Be Kind to Yourself. I remember my father, who the Wall Street Journal once described as a “legendary trial attorney” (try living up to that), once told me that one of his biggest regrets was losing the defense of a criminal trial when he was an officer in the US Army in Germany just after WWII. The details of the case would lead one to believe that the charges were politically motivated, but my father had no legal training and was the only officer the defendant knew. The thing that struck me the most was he still blamed himself for the outcome, fifty years later. That is a lot of baggage to be carrying around.

As lawyers, we need to remember that the outcome is sometimes beyond our control and if we do the best we can, then we can rest easy. The biggest problem we all have with regret is we are judging the past by what we know now, not what we knew then. We all become better lawyers through our learning experiences, and our biggest learning experiences usually aren’t very pleasant. That is the nature of life. I carried every “loss” around with me in my baggage compartment. It is good to remember our learning experiences; however, it is not helpful to regret or blame ourselves for them. We become better lawyers with every case we handle, regardless of the outcome.

Get a Sense of Humor. Life is short enough without knowing some good jokes. My favorite lawyer joke goes something like this: “A lawyer gets a divorce from his wife and decides to start dating again. He joins a ‘speed dating’ club and goes out for a trial run. He meets a gorgeous woman who he is very interested in. As they only had a few minutes to talk, he says, ‘I am a successful lawyer but I need to make a confession. I love to play golf. I play on Saturdays and Sundays and practice a couple of times a week. I think you are incredibly beautiful and want to see you again, but if you have a problem with me playing golf let’s not waste each other’s time.’ The woman said, ‘I appreciate your honesty. I have a confession to make too. I am a hooker.’ The lawyer thought about it for a second and responded, “If you straighten your left arm, that should straighten that right out.” My point is lawyers often take themselves too seriously. When was the last time you had a good belly laugh? When was the last time you had a fun time at work or at home? Loosen up, get a grip, get a life and learn a few good jokes.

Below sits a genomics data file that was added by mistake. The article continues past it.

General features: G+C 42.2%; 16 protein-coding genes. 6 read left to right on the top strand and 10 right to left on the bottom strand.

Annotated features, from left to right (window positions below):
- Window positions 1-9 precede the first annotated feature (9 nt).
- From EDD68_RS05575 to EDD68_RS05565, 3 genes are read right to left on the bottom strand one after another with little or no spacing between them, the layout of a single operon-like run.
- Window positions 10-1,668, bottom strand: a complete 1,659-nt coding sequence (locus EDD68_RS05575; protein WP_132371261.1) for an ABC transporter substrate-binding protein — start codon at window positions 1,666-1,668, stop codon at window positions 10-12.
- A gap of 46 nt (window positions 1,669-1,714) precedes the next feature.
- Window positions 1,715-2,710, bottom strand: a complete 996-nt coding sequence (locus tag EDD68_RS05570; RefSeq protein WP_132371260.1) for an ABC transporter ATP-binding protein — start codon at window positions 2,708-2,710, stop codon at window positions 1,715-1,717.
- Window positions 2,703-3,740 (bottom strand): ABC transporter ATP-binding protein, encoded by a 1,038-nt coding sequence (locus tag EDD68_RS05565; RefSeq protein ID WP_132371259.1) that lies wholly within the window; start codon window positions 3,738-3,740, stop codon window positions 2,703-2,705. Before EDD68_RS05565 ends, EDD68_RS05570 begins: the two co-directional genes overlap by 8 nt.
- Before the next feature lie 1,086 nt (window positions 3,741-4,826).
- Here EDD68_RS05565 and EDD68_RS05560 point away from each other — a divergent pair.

You Are Not a Lawyer. Who you are has nothing to do with what you do. What you do is practice law. Who you are is a human being doing the best you can. You may also be a spouse, a parent, a teacher, an athlete, a scholar, a friend, pet owner, gardener, singer, a son/daughter, volunteer and many other things. Do not limit yourself to being “a lawyer”. I suspect that if you were good enough to get into law school and pass the bar exam you are pretty intelligent, more than the average bear. Give yourself some credit. You are god’s gift to the world.

James Gray Robinson, Esq. was a third generation trial attorney, specializing in family law, for 27 years in his native North Carolina up until 2004. Since then he has become an individual and business consultant who works with a wide range of people, professional organizations, and leading corporations. Robinson’s mission is for all people to have fulfilling, peaceful career experiences and work environments. At the age of 64, Gray passed the Oregon bar exam and is again a licensed attorney. You can learn more about his work by visiting http://www.JamesGrayRobinson.com and to begin a dialogue about supporting you and/or your business, write him directly at James@JamesGrayRobinson.com.